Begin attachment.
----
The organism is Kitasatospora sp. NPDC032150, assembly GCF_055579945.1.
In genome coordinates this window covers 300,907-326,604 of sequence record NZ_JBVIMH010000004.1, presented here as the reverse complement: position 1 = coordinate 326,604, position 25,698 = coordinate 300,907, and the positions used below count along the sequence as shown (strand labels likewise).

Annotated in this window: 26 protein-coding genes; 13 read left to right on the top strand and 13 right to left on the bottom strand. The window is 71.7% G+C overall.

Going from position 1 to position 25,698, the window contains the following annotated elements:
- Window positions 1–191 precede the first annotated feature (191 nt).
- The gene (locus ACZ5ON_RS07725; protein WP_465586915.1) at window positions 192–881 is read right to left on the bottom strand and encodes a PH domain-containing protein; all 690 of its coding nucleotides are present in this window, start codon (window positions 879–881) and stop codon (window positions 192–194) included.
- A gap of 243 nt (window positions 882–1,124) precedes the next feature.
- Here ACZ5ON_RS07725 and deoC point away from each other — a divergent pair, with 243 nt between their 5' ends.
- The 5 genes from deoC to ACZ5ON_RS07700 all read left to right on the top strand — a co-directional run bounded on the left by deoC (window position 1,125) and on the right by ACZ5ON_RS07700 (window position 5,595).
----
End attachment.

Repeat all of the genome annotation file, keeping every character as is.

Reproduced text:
The organism is Kitasatospora sp. NPDC032150, assembly GCF_055579945.1.
In genome coordinates this window covers 300,907-326,604 of sequence record NZ_JBVIMH010000004.1, presented here as the reverse complement: position 1 = coordinate 326,604, position 25,698 = coordinate 300,907, and the positions used below count along the sequence as shown (strand labels likewise).

Annotated in this window: 26 protein-coding genes; 13 read left to right on the top strand and 13 right to left on the bottom strand. The window is 71.7% G+C overall.

Going from position 1 to position 25,698, the window contains the following annotated elements:
- Window positions 1–191 precede the first annotated feature (191 nt).
- The gene (locus ACZ5ON_RS07725; protein WP_465586915.1) at window positions 192–881 is read right to left on the bottom strand and encodes a PH domain-containing protein; all 690 of its coding nucleotides are present in this window, start codon (window positions 879–881) and stop codon (window positions 192–194) included.
- A gap of 243 nt (window positions 882–1,124) precedes the next feature.
- Here ACZ5ON_RS07725 and deoC point away from each other — a divergent pair, with 243 nt between their 5' ends.
- The 5 genes from deoC to ACZ5ON_RS07700 all read left to right on the top strand — a co-directional run bounded on the left by deoC (window position 1,125) and on the right by ACZ5ON_RS07700 (window position 5,595).